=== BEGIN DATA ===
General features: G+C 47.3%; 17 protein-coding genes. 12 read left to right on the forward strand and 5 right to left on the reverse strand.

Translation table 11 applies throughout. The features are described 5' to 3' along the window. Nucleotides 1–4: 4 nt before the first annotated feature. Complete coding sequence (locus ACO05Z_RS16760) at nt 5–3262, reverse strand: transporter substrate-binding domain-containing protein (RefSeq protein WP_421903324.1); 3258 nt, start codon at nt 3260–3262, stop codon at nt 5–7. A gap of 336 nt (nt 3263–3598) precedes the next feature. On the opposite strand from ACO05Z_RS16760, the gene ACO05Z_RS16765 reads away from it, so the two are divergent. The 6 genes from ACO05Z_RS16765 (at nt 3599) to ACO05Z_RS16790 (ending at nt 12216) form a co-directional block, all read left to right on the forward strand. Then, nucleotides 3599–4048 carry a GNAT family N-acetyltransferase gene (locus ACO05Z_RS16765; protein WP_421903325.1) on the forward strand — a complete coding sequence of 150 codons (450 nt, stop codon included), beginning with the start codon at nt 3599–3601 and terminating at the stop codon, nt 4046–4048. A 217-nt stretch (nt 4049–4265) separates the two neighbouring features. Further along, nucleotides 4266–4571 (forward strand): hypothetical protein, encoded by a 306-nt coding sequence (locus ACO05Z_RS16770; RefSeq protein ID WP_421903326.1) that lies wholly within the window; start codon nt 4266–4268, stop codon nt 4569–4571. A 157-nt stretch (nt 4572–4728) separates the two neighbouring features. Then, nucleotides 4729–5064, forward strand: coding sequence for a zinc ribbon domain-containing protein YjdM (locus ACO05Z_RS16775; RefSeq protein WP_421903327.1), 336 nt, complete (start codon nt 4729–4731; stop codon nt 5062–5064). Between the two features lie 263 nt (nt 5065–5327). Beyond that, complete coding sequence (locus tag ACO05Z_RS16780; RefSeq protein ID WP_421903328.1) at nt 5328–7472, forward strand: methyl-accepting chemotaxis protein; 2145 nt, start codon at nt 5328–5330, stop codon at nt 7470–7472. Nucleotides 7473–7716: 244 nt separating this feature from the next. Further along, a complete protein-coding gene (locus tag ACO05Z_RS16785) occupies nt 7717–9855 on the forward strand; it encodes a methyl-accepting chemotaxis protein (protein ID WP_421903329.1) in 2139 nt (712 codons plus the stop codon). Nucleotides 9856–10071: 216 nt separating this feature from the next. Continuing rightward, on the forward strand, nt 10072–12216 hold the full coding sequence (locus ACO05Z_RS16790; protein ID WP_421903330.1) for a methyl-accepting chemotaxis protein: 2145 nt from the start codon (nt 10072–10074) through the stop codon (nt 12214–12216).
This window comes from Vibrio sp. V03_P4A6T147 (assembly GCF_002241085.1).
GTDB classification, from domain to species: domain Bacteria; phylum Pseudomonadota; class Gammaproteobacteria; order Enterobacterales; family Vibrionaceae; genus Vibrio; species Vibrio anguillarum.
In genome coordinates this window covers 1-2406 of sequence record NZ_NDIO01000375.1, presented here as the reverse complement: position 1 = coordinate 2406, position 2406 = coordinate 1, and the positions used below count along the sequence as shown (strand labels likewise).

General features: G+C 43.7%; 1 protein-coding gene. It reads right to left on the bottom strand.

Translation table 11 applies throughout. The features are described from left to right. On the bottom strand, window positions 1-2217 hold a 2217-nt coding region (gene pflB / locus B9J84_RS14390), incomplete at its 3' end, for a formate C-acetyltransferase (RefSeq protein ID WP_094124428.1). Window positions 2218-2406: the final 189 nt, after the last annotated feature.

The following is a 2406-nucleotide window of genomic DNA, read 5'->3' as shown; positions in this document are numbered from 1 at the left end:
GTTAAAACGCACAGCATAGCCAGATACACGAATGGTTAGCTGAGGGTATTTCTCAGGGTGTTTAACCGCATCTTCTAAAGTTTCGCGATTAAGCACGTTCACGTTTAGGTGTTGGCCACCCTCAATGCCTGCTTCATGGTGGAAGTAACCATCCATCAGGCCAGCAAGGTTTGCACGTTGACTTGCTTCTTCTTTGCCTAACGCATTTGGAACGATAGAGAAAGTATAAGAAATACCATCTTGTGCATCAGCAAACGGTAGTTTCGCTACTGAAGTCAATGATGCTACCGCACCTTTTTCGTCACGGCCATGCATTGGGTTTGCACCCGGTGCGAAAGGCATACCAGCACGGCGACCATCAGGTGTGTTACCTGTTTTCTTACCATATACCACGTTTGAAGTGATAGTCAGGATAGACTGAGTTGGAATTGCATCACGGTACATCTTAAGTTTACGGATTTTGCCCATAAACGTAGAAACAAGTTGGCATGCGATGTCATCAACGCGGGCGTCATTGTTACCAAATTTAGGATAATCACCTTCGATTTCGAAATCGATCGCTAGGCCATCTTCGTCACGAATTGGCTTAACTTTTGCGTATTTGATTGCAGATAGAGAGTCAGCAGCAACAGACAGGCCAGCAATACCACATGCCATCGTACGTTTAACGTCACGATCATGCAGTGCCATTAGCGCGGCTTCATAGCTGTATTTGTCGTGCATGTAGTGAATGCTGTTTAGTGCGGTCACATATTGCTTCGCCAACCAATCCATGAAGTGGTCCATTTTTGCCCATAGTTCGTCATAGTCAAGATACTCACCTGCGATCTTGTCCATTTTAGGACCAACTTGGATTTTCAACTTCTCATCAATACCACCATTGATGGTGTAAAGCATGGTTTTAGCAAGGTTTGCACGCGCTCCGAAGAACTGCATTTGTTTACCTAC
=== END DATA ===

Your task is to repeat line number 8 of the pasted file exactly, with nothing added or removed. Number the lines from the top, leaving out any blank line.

The following is a 2406-nucleotide window of genomic DNA, read 5'->3' as shown; positions in this document are numbered from 1 at the left end: